Despite slump in economy, Annual Giving soars
The University received $54.1 million in the 2007-08 Annual Giving campaign, amassing the highest total since the inception of yearly fundraising campaigns in 1940.
This year's total is a $5 million improvement from the 2006-07 campaign, which was also record-breaking.
This year's campaign saw participation from 59.2 percent of undergraduate alumni. Graduate alumni raised $1.8 million and the Princeton Parents Fund raised $2.6 million.
As a part of its $1.75 billion Aspire Capital Campaign, the University hopes to raise at least $250 million through Annual Giving in the five year period from 2007 to 2012.
"We are now four million dollars ahead of where we thought we would be in the first year," President Tilghman said of this year's Annual Giving results.
Annual Giving Director William Hardt '63 explained that though the University has a robust $15.8 billion endowment and contributes to 40 percent of the operating budget, many of its programs rely on Annual Giving to function.
Annual Giving provides unrestricted funds for the University's operating budget. Hardt emphasized financial aid and precepts as expensive programs that are bolstered by Annual Giving funds.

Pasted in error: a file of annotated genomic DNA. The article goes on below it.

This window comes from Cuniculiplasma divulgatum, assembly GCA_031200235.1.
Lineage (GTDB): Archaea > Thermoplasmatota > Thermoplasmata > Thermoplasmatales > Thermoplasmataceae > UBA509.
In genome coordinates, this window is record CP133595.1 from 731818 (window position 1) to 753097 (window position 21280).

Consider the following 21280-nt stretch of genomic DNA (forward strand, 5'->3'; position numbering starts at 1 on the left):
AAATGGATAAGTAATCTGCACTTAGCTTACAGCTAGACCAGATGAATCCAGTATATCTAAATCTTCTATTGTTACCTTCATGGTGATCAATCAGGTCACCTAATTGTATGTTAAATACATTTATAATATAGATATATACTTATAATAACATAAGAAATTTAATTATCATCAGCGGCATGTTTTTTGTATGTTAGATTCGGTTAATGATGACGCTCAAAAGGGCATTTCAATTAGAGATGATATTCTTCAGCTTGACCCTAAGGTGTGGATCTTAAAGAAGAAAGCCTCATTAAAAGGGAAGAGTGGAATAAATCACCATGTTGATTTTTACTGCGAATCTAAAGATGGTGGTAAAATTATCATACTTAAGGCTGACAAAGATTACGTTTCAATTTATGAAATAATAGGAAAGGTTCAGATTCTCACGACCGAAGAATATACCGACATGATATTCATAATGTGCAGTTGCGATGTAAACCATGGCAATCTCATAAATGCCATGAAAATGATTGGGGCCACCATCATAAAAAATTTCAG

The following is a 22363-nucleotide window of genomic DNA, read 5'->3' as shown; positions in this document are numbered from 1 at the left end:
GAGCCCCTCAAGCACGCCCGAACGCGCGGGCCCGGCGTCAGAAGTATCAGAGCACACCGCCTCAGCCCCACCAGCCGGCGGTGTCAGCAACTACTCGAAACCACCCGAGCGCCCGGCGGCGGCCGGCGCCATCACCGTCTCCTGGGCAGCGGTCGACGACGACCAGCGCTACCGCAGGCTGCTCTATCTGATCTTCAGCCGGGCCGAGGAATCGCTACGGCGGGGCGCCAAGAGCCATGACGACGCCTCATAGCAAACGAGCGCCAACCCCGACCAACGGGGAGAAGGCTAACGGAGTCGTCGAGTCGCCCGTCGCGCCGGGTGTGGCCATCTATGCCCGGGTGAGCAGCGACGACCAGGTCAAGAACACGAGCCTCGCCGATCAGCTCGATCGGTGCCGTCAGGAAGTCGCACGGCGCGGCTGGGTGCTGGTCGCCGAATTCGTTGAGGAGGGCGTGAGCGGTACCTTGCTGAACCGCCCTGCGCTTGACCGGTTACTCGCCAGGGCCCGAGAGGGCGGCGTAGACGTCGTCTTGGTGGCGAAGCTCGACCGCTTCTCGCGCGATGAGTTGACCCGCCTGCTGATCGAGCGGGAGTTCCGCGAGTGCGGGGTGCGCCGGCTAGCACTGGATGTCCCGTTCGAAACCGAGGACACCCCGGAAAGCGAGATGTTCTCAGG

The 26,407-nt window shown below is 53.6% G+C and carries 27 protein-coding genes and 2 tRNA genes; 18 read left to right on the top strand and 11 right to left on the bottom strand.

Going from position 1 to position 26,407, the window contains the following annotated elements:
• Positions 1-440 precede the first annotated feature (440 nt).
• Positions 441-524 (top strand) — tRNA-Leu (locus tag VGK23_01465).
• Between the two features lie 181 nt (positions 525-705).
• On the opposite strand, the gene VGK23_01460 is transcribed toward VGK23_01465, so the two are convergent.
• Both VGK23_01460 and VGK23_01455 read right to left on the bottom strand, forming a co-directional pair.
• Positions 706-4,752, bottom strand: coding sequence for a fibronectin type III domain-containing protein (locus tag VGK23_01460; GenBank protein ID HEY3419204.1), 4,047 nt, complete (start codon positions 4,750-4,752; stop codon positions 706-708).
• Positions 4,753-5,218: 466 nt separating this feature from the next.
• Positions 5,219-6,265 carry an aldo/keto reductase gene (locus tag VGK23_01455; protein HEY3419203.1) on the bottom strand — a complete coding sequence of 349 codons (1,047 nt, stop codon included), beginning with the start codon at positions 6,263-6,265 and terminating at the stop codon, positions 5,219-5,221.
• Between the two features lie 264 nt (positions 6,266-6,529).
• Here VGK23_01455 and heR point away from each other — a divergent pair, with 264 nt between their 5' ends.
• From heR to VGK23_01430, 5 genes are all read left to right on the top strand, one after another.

"Without that kind of support, those programs would be diminished to some degree," he said.
Hardt said the success of this year's campaign was "terrific" and was not eclipsed by woes in the greater economy.
"Obviously, it's always gratifying to reach and exceed the goal, particularly so in a year that was unsettled economically," Hardt said, adding that there was the worry that participation would suffer. In the economic recession of 2001, charitable giving by individuals fell by 1.7 percent from the previous year, according to a study by the American Association of Fundraising Counsel Trust for Philanthropy.
This year, the Class of 1983 raised $8.3 million, the highest total for any class in the history of Annual Giving.
Both Tilghman and Hardt attributed this year's Annual Giving success to the 3,000 volunteers across the nation, as well as an increased reliance on new technologies.
"The internet is a more and more important source of gifts that alumni prefer," Hardt said, explaining that the "basic strategy" for soliciting gifts "continues to be as personal as possible.""What the donors are hearing are the authentic voices of fellow Princetonians," he said.